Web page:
Form and Content

(Literary Essentials: Nonfiction Masterpieces)

The sixth book of a prolific and prominent American writer, this collection includes eight essays interspersed with shorter pieces of commentary and preceded by an introduction. All but two of the eight chapters and the preface were first published, from 1946 to 1957, in The New Yorker, some in slightly altered form. The chapter title “Names” did not have prior publication, nor did the introduction, titled “To the Reader.”

The book, like Mary McCarthy’s childhood, is divided between two locales. The first two chapters center on Minneapolis, where Mary and her three brothers lived for five years with their paternal grandparents after the four young children were orphaned during the influenza epidemic of 1918. Mary, the oldest, was six when her parents died.

In the preface, the author describes her parents and their backgrounds, family life in Seattle, and the nature and importance of her religious faith as she was maturing. Briefly, she discusses her readers’ various and conflicting responses to the essays as they were published separately, and she discourses on the difficulties of writing about her life when her principal resource was her own memory, a lively imagination, and a vague, sometimes faulty knowledge of certain facts. For example, she never knew her brothers as children after they were separated, and all the principal adult figures in her early life were dead or unavailable by the time she was writing these memoirs.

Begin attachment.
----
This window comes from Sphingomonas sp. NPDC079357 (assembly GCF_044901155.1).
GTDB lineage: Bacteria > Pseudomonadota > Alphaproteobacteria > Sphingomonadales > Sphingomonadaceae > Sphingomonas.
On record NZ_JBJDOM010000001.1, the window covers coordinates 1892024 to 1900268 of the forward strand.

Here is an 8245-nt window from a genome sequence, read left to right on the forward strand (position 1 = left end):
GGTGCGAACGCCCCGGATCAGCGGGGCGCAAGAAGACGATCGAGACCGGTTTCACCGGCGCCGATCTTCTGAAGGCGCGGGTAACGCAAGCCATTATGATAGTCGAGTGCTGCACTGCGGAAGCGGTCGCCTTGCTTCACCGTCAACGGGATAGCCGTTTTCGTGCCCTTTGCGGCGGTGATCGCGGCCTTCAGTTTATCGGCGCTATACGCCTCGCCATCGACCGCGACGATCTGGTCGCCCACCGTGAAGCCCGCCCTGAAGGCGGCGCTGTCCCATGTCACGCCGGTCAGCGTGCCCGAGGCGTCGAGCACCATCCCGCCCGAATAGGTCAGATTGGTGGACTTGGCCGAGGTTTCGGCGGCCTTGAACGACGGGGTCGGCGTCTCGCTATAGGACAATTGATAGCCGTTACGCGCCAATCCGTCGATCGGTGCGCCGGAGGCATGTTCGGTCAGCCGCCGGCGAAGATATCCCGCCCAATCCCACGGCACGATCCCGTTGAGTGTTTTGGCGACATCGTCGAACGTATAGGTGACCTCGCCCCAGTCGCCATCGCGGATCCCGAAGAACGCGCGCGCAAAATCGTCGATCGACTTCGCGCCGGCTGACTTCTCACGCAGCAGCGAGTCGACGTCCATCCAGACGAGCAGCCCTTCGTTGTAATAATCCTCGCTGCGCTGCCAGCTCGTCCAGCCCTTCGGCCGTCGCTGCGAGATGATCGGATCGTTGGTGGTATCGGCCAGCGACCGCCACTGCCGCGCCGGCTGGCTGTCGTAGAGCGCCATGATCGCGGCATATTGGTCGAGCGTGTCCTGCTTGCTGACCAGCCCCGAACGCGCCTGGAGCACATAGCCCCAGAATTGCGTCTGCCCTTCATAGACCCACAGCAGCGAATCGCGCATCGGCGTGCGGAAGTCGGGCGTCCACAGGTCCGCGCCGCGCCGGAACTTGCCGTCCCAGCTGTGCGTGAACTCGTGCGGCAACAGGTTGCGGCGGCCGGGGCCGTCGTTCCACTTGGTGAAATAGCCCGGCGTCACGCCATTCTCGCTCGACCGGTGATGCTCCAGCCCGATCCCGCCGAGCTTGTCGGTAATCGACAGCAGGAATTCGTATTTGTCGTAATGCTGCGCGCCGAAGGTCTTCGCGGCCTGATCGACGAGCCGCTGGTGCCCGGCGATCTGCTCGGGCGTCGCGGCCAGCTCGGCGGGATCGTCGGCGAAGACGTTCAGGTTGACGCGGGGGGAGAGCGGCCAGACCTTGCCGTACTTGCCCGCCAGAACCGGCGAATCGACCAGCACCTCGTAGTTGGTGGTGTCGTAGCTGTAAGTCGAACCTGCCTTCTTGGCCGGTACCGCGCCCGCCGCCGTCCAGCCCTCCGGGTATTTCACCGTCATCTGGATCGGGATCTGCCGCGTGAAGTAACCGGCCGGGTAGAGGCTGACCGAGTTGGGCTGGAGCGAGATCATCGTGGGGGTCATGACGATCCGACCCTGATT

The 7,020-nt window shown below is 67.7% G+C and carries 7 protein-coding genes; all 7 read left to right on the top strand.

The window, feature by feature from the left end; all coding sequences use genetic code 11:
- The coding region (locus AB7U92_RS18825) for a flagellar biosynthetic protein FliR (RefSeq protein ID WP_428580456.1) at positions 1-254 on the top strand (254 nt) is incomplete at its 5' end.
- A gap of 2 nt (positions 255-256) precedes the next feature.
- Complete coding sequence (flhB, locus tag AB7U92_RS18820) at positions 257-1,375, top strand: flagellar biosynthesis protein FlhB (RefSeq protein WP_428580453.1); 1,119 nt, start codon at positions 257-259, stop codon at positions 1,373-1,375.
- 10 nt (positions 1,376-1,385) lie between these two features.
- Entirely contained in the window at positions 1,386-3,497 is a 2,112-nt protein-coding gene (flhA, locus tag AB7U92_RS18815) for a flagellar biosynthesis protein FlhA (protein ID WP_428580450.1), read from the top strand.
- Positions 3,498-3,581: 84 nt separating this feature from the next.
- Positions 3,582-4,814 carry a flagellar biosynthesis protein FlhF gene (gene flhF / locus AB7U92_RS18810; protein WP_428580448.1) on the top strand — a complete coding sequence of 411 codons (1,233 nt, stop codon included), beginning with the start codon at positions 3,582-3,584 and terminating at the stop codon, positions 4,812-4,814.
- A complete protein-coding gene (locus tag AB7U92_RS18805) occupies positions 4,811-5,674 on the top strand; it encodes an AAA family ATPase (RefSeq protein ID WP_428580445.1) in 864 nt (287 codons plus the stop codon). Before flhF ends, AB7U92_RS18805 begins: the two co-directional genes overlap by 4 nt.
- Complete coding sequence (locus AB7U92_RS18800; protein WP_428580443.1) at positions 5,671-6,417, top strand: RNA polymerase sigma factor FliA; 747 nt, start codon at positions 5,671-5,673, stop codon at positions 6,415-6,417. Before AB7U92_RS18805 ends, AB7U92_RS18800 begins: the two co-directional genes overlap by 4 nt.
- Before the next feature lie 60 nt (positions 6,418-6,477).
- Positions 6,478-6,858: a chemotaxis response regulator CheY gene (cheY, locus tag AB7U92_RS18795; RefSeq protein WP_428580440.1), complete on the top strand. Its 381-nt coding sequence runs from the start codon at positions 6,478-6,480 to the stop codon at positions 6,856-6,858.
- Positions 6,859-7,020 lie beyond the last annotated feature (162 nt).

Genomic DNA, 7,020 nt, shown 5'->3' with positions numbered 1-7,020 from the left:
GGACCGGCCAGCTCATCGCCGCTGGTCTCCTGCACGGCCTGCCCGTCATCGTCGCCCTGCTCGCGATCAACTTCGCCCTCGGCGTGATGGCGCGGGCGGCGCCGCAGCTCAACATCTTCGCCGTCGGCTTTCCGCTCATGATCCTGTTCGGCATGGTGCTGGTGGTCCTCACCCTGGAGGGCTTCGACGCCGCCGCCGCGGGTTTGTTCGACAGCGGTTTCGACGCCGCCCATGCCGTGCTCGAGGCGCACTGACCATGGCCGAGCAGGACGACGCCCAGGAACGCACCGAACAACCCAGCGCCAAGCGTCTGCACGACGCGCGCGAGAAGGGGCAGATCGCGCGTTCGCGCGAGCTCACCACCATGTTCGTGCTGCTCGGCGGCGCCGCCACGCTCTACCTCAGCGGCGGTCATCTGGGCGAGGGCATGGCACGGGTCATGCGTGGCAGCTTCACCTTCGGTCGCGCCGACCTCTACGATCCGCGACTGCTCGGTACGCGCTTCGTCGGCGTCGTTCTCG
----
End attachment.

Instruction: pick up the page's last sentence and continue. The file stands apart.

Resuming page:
The remainder of the book is composed of recollections of her years in Seattle, where she lived with her mother’s parents, the Prestons, the three boys having remained in Minneapolis. The period of time covered by this chronicle is approximately twelve years. Each chapter has a focus—each title suggesting an aspect of McCarthy’s life at a particular time—and each (except for the last one) is followed by a brief essay in which the writer meditates on some of the events and persons presented in the chapter and on the difficulty of distinguishing among truth, unreliable memory, and fantasy; this problem constitutes a principal theme of the book. Another concerns her Catholic upbringing; the third is the universal theme of growing from childhood to the verge of young womanhood.